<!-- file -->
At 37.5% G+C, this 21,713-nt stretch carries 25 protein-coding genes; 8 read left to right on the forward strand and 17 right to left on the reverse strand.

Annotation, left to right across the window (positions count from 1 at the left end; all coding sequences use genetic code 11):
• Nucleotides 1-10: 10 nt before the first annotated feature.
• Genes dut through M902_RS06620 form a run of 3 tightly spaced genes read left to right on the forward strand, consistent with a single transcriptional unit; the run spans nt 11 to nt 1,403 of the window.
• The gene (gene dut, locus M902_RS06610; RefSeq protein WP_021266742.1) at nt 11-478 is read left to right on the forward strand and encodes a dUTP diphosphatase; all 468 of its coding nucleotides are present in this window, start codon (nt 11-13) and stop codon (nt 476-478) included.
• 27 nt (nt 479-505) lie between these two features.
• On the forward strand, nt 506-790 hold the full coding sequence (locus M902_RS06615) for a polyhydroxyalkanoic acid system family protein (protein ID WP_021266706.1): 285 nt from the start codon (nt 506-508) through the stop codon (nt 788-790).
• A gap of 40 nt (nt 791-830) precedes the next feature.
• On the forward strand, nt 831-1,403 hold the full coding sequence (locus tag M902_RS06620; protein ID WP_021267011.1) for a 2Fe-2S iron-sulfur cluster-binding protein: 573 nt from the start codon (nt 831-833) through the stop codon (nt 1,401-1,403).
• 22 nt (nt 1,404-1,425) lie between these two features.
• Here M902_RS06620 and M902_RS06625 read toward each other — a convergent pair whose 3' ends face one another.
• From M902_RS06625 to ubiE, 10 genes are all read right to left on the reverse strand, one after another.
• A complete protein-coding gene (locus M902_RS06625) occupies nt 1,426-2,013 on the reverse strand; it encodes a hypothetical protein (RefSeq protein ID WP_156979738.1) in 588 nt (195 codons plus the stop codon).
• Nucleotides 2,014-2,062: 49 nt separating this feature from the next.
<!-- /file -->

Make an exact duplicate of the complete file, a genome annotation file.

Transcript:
At 37.5% G+C, this 21,713-nt stretch carries 25 protein-coding genes; 8 read left to right on the forward strand and 17 right to left on the reverse strand.

Annotation, left to right across the window (positions count from 1 at the left end; all coding sequences use genetic code 11):
• Nucleotides 1-10: 10 nt before the first annotated feature.
• Genes dut through M902_RS06620 form a run of 3 tightly spaced genes read left to right on the forward strand, consistent with a single transcriptional unit; the run spans nt 11 to nt 1,403 of the window.
• The gene (gene dut, locus M902_RS06610; RefSeq protein WP_021266742.1) at nt 11-478 is read left to right on the forward strand and encodes a dUTP diphosphatase; all 468 of its coding nucleotides are present in this window, start codon (nt 11-13) and stop codon (nt 476-478) included.
• 27 nt (nt 479-505) lie between these two features.
• On the forward strand, nt 506-790 hold the full coding sequence (locus M902_RS06615) for a polyhydroxyalkanoic acid system family protein (protein ID WP_021266706.1): 285 nt from the start codon (nt 506-508) through the stop codon (nt 788-790).
• A gap of 40 nt (nt 791-830) precedes the next feature.
• On the forward strand, nt 831-1,403 hold the full coding sequence (locus tag M902_RS06620; protein ID WP_021267011.1) for a 2Fe-2S iron-sulfur cluster-binding protein: 573 nt from the start codon (nt 831-833) through the stop codon (nt 1,401-1,403).
• 22 nt (nt 1,404-1,425) lie between these two features.
• Here M902_RS06620 and M902_RS06625 read toward each other — a convergent pair whose 3' ends face one another.
• From M902_RS06625 to ubiE, 10 genes are all read right to left on the reverse strand, one after another.
• A complete protein-coding gene (locus M902_RS06625) occupies nt 1,426-2,013 on the reverse strand; it encodes a hypothetical protein (RefSeq protein ID WP_156979738.1) in 588 nt (195 codons plus the stop codon).
• Nucleotides 2,014-2,062: 49 nt separating this feature from the next.